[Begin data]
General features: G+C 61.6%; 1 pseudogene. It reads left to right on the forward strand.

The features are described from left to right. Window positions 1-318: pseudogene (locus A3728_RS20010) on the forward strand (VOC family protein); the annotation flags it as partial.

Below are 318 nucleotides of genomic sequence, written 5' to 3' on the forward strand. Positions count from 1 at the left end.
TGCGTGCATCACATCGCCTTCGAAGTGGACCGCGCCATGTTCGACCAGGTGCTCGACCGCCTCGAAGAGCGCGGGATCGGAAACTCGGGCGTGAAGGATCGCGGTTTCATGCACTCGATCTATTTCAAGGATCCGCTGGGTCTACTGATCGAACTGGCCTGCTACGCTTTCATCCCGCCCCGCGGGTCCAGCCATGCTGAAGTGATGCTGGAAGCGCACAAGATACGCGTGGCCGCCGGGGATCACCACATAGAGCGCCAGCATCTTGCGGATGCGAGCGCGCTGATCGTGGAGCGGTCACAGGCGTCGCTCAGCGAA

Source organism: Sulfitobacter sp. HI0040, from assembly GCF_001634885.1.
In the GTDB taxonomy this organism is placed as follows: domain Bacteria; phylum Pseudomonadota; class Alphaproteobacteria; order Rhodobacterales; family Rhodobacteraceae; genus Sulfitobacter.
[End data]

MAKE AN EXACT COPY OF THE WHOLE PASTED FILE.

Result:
General features: G+C 61.6%; 1 pseudogene. It reads left to right on the forward strand.

The features are described from left to right. Window positions 1-318: pseudogene (locus A3728_RS20010) on the forward strand (VOC family protein); the annotation flags it as partial.

Below are 318 nucleotides of genomic sequence, written 5' to 3' on the forward strand. Positions count from 1 at the left end.
TGCGTGCATCACATCGCCTTCGAAGTGGACCGCGCCATGTTCGACCAGGTGCTCGACCGCCTCGAAGAGCGCGGGATCGGAAACTCGGGCGTGAAGGATCGCGGTTTCATGCACTCGATCTATTTCAAGGATCCGCTGGGTCTACTGATCGAACTGGCCTGCTACGCTTTCATCCCGCCCCGCGGGTCCAGCCATGCTGAAGTGATGCTGGAAGCGCACAAGATACGCGTGGCCGCCGGGGATCACCACATAGAGCGCCAGCATCTTGCGGATGCGAGCGCGCTGATCGTGGAGCGGTCACAGGCGTCGCTCAGCGAA

Source organism: Sulfitobacter sp. HI0040, from assembly GCF_001634885.1.
In the GTDB taxonomy this organism is placed as follows: domain Bacteria; phylum Pseudomonadota; class Alphaproteobacteria; order Rhodobacterales; family Rhodobacteraceae; genus Sulfitobacter.